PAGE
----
• DANCE IN THE RAINLife is not about waiting for the storm to pass; it's about learning to dance in the rain.- Vivian Greene

shattered+

 

Sometimes my faith shakes when my dreams are shattered.

I wonder where God is in the midst of my suffering. I cannot sense his presence. I feel alone and afraid. My faith wavers. I question what I have long believed. I wonder what is real, especially when my experience doesn’t match my expectations.

This wavering deeply troubles me. I have tasted God’s goodness, enjoyed close fellowship with him, rested in his tender care. I have known both his power and his love. Yet in the midst of profound struggle, I have no answers. Just questions.

John the Baptist understood this struggle as he waited in prison. He, above all men, knew who Jesus was. Even in the womb, he leapt for joy in the presence of the unborn Savior. At the beginning of Jesus’s ministry, before any of his miracles, John declared, “Behold, the Lamb of God, who takes away the sin of the world!” (John 1:29). He baptized Jesus and saw God’s Spirit descend on him, testifying that he indeed was the Son of God.

And yet, at the height of Jesus’s ministry, John sent word to him from prison, asking, “Are you the one who is to come, or shall we look for another?” (Matthew 11:2–3). At one point, John was sure that Jesus was the Messiah. Jesus further confirmed his divinity by performing miracles, yet now John was wondering what was true.

Why?

Unfulfilled Expectations

John knew from Scripture that he who gave the blind sight, made the lame walk, and preached good news to the poor could surely “open the prison of those who were bound” as prophesied in Isaiah 61:1. But Jesus didn’t do that for John.

So perhaps at this point, John doubted what he knew. If Jesus was indeed the Messiah, John probably expected to have a role in his earthly kingdom. He wouldn’t have expected to start with such a high calling, preparing the way of the Lord in the wilderness, only to end his life and his ministry in a small prison cell. Besides, John preached that the Messiah would come with an unquenchable fire. With judgment. With power. He likely expected that to be in his lifetime.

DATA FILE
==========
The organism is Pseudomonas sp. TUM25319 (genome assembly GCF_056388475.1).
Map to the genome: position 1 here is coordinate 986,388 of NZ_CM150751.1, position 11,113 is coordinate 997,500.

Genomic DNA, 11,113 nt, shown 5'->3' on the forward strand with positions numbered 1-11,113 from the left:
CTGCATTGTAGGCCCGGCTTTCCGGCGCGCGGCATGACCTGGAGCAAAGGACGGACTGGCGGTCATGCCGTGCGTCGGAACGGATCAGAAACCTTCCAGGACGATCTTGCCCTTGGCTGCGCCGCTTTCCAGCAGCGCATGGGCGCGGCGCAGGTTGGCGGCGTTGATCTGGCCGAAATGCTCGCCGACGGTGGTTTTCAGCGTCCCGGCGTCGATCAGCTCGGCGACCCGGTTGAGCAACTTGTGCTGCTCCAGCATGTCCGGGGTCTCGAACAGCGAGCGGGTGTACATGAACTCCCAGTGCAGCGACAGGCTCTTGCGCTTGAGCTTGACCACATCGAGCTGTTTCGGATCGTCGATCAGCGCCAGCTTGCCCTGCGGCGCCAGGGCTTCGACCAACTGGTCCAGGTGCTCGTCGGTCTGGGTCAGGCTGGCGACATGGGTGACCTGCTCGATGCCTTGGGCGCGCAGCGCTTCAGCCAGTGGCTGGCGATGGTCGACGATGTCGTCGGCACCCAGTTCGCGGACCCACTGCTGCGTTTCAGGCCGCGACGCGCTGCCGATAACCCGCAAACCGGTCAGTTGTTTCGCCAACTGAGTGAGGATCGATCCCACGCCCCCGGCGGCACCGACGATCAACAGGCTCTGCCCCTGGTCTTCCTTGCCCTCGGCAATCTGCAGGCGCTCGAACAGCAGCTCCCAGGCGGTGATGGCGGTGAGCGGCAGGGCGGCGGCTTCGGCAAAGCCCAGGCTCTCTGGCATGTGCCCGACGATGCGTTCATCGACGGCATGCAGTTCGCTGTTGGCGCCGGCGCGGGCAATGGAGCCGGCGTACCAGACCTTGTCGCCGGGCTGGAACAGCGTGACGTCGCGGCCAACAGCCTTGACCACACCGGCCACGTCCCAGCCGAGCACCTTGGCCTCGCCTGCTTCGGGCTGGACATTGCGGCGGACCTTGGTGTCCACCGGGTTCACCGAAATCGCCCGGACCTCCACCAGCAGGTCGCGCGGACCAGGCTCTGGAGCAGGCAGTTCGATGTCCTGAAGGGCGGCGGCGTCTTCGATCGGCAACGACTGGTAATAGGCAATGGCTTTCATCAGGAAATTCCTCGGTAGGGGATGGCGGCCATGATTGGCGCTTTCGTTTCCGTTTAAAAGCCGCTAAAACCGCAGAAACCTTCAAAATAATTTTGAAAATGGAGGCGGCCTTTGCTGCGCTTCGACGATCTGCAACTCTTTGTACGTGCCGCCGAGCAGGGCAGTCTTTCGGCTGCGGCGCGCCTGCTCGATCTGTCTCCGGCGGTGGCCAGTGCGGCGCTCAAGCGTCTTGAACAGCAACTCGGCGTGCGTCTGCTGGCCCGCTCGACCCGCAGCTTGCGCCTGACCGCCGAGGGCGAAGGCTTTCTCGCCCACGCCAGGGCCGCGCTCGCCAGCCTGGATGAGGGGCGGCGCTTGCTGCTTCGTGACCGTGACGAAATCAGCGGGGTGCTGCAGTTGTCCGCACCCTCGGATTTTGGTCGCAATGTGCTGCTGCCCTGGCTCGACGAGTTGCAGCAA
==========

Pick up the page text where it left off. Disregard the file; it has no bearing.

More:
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  • August 17, 2017 - 1:48 pm

    Diane - Thank you for this post, Vaneetha. It has encouraged me greatly and helped me not feel so alone in my struggles this morning.

    I pray frequently for you. Thank you for being so generous of yourself in the midst of your trials. May you be encouraged today as you have been such an encourager to others.ReplyCancel

    • August 17, 2017 - 3:48 pm

      Vaneetha - I’m thankful that this post encouraged you, Diane. And thank you for your prayers. That means a lot.ReplyCancel

  • August 17, 2017 - 11:18 pm

    Jacob David - Thank you Vaneetha for sharing. This is a great encouragement as go through similar situations.ReplyCancel

  • August 18, 2017 - 7:53 am

    John - Thank you for this post. This is so good: “He has to dwell on what he knows to be true rather than fixate on his circumstances.”ReplyCancel

    • August 18, 2017 - 5:28 pm

      Vaneetha - Thanks for writing, John. I have to constantly remind myself of that….ReplyCancel

  • August 18, 2017 - 8:08 am

    Kathy - It is so encouraging to hear my feelings are not as strange as I think they are. I’m feeling so much of what you are saying, and feeling guilty for doing so because I do know who God is…just not feeling it right now with all the circumstances around me. Thank you, again!ReplyCancel

    • August 18, 2017 - 5:29 pm

      Vaneetha - I understand how hard it is not to fixate on my circumstances rather than focus on what I know to be true…ReplyCancel

  • August 18, 2017 - 9:42 am

    Leslie Cardwell - This blessed me so much. This is where God has been working in my life. Thank you!
    LeslieReplyCancel

  • August 18, 2017 - 11:51 am

    Mike R - So helpful–glad you reposted it. Indeed Satan has not changed his ways–“Did God really say..?” And when my world shakes I sink into confusion, revealing that I am not unlike John the Baptist, or the disciples as they could not grasp that Jesus did not come to pull the sword from the stone but came to be nailed to a cross.

    Thank you for describing so well the experience of Christians. I want more faith, but not the means that God has chosen to build my trust in him. I want the crown, not the cross.ReplyCancel

    • August 18, 2017 - 5:30 pm

      Vaneetha - Totally agree, Mike. Thanks for writing. The crown is always more “shiny” than the cross…ReplyCancel

  • August 18, 2017 - 4:16 pm

    Juliano - We can see the glory of God in your life Vaneetha. When I heard about your testimony and about all the chalenges you had to face, all I could to say was: “Glory to God”! God has done wonderfull things and you are one of them.